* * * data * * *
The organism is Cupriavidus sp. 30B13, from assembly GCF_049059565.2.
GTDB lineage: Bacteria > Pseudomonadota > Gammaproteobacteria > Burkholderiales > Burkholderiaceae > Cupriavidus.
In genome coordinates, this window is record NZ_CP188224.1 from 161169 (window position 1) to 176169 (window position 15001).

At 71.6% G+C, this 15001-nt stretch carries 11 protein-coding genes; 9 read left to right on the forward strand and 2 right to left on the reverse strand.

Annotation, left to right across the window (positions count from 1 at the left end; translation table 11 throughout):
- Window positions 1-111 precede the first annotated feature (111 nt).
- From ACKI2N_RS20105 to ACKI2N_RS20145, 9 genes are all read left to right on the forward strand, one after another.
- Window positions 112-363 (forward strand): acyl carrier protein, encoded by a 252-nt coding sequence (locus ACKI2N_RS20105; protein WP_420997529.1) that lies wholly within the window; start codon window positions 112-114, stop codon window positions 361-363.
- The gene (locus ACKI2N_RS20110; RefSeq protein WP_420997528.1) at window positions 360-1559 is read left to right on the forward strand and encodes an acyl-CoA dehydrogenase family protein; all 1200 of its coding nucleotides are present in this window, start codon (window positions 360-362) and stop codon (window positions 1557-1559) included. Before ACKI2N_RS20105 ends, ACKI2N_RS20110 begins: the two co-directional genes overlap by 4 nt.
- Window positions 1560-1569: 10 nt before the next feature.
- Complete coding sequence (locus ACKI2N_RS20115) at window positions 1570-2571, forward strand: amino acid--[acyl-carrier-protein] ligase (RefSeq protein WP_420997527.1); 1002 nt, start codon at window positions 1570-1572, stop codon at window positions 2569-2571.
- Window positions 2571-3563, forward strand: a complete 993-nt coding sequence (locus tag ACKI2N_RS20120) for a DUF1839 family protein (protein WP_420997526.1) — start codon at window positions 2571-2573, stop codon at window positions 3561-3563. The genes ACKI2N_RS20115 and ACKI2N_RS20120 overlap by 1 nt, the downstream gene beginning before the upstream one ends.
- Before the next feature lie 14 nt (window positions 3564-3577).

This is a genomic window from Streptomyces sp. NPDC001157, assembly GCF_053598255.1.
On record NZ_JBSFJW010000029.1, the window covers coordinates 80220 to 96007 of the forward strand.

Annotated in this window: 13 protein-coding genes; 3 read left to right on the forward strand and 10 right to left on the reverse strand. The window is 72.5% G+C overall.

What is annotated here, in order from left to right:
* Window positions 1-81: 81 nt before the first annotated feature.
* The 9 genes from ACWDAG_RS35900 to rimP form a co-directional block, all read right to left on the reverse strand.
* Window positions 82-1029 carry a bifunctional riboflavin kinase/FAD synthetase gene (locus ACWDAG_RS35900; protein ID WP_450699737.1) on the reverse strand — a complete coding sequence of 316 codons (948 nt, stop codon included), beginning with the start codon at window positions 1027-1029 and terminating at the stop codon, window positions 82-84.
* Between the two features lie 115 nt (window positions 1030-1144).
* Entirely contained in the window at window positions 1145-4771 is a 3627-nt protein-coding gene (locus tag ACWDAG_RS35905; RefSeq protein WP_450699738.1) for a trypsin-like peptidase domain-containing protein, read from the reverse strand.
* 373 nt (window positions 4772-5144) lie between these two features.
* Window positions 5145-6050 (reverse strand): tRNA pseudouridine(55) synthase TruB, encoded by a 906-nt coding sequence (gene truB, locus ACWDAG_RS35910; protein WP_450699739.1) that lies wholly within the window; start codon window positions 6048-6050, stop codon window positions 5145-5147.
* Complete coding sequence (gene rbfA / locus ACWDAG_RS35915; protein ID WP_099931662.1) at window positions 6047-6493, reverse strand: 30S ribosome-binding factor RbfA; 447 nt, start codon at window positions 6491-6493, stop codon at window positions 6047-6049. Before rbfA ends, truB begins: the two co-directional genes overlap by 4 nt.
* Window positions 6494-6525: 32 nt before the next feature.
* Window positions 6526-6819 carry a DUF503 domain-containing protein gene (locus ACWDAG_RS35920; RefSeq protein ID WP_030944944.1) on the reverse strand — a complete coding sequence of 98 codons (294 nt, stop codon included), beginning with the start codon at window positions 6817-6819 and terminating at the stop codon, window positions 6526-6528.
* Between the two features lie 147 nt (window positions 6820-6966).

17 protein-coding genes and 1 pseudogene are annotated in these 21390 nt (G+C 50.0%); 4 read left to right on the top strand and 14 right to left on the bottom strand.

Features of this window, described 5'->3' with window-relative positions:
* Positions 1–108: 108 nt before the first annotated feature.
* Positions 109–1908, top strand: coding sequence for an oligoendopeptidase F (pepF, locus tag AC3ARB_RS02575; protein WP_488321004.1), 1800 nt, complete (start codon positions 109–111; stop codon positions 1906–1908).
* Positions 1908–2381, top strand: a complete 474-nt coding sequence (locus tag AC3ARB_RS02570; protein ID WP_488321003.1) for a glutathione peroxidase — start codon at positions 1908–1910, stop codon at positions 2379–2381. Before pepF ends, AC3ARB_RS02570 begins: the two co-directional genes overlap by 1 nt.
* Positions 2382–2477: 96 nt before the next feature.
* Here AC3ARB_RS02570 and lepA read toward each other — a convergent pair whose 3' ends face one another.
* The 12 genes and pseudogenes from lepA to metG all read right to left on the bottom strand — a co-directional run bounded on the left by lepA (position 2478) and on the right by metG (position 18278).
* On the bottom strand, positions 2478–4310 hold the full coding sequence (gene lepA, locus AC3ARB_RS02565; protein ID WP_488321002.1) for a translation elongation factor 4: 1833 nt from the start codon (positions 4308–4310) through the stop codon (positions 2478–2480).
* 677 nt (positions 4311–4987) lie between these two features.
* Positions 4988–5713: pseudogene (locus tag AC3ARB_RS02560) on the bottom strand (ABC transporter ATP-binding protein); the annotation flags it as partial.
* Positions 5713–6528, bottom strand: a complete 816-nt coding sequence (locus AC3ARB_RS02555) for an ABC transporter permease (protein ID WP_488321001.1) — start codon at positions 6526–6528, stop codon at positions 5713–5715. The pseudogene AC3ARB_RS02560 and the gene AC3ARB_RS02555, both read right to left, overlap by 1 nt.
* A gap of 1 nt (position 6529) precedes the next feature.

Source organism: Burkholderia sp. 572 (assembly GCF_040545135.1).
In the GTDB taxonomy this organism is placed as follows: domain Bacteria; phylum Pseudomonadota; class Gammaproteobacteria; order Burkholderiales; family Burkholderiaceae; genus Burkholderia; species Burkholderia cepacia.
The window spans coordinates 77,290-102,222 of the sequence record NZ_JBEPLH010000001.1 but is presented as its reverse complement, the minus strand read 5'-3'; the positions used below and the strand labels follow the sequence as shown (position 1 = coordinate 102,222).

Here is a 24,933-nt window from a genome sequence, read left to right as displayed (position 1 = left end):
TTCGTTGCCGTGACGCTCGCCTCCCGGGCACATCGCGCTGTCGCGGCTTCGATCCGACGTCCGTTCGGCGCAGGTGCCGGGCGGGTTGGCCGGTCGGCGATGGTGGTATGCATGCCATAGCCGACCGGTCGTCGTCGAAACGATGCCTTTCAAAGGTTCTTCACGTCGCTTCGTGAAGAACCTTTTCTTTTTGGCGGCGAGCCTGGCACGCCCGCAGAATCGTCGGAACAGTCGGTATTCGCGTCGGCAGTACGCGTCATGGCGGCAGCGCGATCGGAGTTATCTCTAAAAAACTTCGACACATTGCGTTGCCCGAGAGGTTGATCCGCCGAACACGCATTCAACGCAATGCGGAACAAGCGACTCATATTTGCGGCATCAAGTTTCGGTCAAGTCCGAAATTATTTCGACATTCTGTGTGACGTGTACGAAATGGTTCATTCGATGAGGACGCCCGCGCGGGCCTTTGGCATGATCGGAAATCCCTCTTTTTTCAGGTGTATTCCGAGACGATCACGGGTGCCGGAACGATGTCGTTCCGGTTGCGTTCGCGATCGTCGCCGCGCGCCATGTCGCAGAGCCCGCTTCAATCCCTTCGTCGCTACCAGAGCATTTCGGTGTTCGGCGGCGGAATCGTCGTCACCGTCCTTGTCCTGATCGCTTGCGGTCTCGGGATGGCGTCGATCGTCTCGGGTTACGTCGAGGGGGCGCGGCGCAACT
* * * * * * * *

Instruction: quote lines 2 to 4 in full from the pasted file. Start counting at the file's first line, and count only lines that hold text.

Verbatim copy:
GTDB lineage: Bacteria > Pseudomonadota > Gammaproteobacteria > Burkholderiales > Burkholderiaceae > Cupriavidus.
In genome coordinates, this window is record NZ_CP188224.1 from 161169 (window position 1) to 176169 (window position 15001).

At 71.6% G+C, this 15001-nt stretch carries 11 protein-coding genes; 9 read left to right on the forward strand and 2 right to left on the reverse strand.